I mean, you can probably guess what I'm gonna say about this really. If you think it includes "rebuilding year," "hosted a regional anyway," and "helluva job just getting to this point anyway considering the absolute decimation of last year's team" then you're very astute. I mean, some teams in rebuilding years don't even make the tournament (coughTexascough) and most settle for a regional 2 or 3 seed. I'd've liked to see, say, Keith Werman's career end with another trip to Omaha, but given the obvious flaws in this team, that might fall under the realm of "getting greedy."
With the MLB draft ongoing, we'll shortly learn what the odds are of keeping certain key players. Of course the seniors are gone, and there are only three, but they all played huge roles: Keith Werman, Shane Halley, and Justin Thompson. That's the second baseman, closer, and probably the most dependable middle reliever, at least for a good long midseason stretch. Plus it's my policy to assume all the three-plus-year players (juniors, redshirt juniors, and redshirt sophomores) are gone too, but that's not really the case. I think what we need is a quick look at who's eligible to leave via the draft:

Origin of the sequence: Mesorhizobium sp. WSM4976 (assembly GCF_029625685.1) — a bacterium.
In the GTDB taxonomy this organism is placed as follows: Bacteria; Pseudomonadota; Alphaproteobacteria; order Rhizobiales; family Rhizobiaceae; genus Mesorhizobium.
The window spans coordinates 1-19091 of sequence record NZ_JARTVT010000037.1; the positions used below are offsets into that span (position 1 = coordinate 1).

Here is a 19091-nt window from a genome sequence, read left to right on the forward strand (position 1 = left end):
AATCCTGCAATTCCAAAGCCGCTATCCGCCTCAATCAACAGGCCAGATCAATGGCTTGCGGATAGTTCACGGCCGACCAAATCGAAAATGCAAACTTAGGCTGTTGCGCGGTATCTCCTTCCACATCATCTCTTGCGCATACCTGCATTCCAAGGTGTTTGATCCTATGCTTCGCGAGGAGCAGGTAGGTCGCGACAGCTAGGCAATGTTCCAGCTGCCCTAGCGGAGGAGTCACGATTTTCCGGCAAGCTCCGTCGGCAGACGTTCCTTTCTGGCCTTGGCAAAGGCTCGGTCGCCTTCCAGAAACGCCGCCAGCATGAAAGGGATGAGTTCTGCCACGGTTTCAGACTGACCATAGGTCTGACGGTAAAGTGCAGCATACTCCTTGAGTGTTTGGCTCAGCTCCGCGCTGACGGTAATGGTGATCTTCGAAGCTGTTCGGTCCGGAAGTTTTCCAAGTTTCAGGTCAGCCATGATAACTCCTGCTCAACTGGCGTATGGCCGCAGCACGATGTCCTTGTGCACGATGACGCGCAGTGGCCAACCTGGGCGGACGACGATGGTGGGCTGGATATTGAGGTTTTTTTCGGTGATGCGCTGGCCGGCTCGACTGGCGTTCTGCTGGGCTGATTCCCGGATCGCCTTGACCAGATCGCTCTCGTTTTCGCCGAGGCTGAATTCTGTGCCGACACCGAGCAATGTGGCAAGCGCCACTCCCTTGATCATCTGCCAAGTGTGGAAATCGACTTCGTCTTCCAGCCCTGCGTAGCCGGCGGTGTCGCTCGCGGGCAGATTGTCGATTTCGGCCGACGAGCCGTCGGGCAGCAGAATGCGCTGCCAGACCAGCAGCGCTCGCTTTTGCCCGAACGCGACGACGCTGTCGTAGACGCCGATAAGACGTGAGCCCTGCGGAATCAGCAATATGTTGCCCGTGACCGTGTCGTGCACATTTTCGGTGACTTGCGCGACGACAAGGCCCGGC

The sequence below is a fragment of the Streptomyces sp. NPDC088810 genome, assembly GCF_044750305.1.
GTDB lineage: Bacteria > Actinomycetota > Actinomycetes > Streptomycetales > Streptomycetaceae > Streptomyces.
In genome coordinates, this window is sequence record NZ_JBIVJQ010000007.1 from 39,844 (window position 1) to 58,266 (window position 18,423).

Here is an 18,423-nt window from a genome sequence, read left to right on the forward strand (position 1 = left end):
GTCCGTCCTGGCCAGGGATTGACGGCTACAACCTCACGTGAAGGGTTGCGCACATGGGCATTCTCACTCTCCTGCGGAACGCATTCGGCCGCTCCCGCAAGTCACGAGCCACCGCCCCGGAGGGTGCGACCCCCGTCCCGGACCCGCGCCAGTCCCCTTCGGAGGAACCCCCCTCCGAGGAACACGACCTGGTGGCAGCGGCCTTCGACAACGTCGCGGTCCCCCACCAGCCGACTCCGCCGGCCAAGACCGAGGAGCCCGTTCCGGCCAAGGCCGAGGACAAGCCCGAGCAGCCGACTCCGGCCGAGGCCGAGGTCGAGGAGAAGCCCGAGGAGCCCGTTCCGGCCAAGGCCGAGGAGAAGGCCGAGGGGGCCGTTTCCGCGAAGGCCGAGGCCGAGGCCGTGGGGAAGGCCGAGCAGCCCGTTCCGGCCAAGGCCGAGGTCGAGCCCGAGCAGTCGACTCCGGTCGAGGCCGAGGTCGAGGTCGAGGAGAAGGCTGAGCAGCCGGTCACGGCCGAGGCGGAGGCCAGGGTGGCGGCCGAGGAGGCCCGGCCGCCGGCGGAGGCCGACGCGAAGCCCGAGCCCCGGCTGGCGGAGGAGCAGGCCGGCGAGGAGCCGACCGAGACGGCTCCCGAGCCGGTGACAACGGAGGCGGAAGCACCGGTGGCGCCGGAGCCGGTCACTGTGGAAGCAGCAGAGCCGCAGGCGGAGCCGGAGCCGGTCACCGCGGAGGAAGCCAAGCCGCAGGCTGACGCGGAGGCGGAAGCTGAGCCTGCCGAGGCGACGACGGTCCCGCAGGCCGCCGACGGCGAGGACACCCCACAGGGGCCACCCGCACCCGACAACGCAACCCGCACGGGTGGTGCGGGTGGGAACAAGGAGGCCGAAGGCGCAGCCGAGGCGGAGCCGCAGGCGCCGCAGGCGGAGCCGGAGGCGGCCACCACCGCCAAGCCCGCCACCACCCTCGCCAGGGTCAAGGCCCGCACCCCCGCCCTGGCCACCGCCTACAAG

-- Definitely staying:**
INF Rob Amaro (rSo.)
C Chace Mitchell (Jr.)
RHP Joel Effertz (Jr.)
LHP Aaron Stull (Jr.)
Of course, the reason they're not getting drafted is because scouts never got to see them. The most likely to make an impact next year is probably one of the pitchers, especially if they can carve a niche as a bullpen arm. Effertz failed to win a starting job, either on the weekends or weekdays, but should have at least an outside chance to try again. Mitchell lost the catching competition to Nate Irving, who's not giving it up.